75 Years of Indian Sports: Game, Guts, Glory, Chandresh Narayanan

As India celebrates its 75th year of Independence, Narayanan looks back at the nation’s sporting achievements and revisits the moments that created history. Nothing has united India, even in times of despair, as much as a fantastic performance in a sport.

India has produced a number of brilliant individuals and teams who have made the country proud on various international stages. Whether it is the national sport of hockey or niche sports like shooting, Indian athletes have always aimed for the highest honours. 75 Years of Indian Sports is the story of India as a sporting nation and the journey of amateur athletes to becoming world champions.

Tears of the Begum: Stories of the Survivors of the Uprising of 1857, Khwaja Hasan Nizami, translated from the Urdu by Rana Safvi

In 1857, the mighty sword of the Mughal empire fell powerless to the forces of the British empire. After the fall of Delhi and Emperor Bahadur Shah Zafar’s tragic departure from the Red Fort in 1857, members of the Mughal court had to flee to safer places as the new enemy was on its prowl.

Driven out from their palaces and palanquins onto the streets in search of food and shelter, the dethroned royals scrambled to survive. Some faced their fate with bitter pride, while others succumbed to adversity.

Through twenty-nine accounts of the survivors of the Uprising of 1857, Nizami documents the devastating struggle of the Mughal royalty. In vivid and tragic stories drawn from the recollection of true events, Tears of the Begum chronicles the turning of the wheel of fortune in the aftermath of India’s first war of independence.

Samaaj, Sarkaar, Bazaar: A Citizen-First Approach, Rohini Nilekani

The book showcases philanthropist, journalist, and writer Rohini Nilekani’s learnings from her civic engagement and philanthropy over three decades. She advocates that the quest for a good society begins with positioning Samaaj as the foundational sector in order to keep the state and markets accountable to the wider public interest.

Through Nilekani’s writings, speeches and interviews over several years, the book traces the evolution of her understanding of the societal landscape over this time. From her early work on the responsibilities of citizens, the issues within the justice system, and the challenges of sustainability to the potential offered by the digital age along with key takeaways from the Covid-19 pandemic, she discusses the intricate equilibrium between the state, society, and markets.

Flaming Forest, Wounded Valley: Stories from Bastar and Kashmir, Freny Manecksha

The urban middle class India has little idea of what it means to survive in places deeply impacted by the politics of a nation. Flaming Forest, Wounded Valley brings stories from the highly militarised regions of Bastar and Kashmir, and examines how residential spaces become battlefronts.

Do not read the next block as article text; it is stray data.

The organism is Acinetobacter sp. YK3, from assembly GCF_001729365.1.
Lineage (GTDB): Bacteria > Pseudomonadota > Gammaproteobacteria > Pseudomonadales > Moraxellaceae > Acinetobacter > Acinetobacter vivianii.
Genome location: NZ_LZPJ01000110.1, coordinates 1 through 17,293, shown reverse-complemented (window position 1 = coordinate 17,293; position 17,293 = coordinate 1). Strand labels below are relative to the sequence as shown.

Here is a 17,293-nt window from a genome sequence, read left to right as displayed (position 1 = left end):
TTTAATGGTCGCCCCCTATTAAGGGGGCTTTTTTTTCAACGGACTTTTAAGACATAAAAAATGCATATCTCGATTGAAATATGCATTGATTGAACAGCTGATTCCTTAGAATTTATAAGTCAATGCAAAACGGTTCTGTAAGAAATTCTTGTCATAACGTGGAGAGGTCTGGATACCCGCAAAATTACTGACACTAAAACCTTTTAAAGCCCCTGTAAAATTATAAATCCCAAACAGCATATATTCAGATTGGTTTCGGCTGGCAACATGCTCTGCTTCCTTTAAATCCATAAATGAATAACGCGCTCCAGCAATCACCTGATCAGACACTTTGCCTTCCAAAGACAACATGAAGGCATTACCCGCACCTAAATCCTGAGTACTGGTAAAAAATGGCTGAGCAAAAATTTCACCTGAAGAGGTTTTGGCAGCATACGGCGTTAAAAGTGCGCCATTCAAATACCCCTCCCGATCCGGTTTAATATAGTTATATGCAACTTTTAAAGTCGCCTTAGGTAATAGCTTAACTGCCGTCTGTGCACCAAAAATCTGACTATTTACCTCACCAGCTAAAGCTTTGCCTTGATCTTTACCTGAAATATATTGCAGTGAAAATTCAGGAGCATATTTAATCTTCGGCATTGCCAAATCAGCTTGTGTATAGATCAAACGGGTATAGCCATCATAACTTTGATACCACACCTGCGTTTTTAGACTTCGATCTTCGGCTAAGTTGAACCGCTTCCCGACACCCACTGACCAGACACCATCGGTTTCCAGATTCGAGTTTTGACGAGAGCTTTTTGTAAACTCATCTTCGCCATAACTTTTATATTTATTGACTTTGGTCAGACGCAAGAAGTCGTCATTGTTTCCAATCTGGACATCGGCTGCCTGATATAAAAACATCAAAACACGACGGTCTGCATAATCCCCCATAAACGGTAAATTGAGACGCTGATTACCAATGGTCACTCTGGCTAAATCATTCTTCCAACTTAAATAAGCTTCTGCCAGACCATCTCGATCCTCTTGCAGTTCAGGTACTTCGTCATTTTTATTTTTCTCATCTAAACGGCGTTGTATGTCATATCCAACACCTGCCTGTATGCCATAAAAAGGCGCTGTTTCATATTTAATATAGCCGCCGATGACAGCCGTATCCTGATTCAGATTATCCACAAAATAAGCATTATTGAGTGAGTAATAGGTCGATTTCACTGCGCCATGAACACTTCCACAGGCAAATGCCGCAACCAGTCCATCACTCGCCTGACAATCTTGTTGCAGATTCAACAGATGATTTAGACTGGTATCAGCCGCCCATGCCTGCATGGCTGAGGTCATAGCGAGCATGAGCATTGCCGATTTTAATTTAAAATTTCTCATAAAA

Concepts of home as a safe and inviolate place, courts as gateways to justice and inherent rights to livelihood, movement and human dignity, undergo a profound change. With spirited protests and confidently affirming their truth in court, the people of Kashmir and Bastar continue to rally against injustices against them. Through stories of resilience, the book celebrates heroic deeds performed by ordinary people.

The Bellboy, Anees Salim

After his father’s death, 17 year-old Latif is forced to take up the role of the man of the house and provide for his ailing mother and sisters. Despite discovering a dead body on his first day of duty, Latif is content with spying on guests and regaling the hotel’s janitor, Stella, with made-up stories. However, when Latif finds the corpse of a small-time actor in Room 555 and becomes a mute-witness to a crime that happens there, his life is irretrievably altered.

The Bellboy is a commentary on how society treats and victimises the intellectually vulnerable and the quiet resentment brewing against religious minorities in India today. With a mix of wry humour and sombre poignancy, the book narrates a young boy’s coming-of-age on a small island, and his innocence that persists even in the face of adversity and inevitable tragedy.

A Small Step in a Long Journey, Akkai Padmashali, translated from the Kannada by Gowri Vijayakumar

A Small Step in a Long Journey is a powerful and passionate account of one woman’s battle to claim her identity and place in society. Akkai Padmashali, a trans rights activist and campaigner, writer, poet, and actor demands acceptance, recognition, and respect. Brutally honest and self-critical, Padmashali lays bare the hurt, humiliation, love, and solidarity that made her who she is.

“A journey we all travel,” the author concludes about gender and sexuality as she connects personal and political lives, and how each of us face difficult, disturbing questions about prejudice and privilege.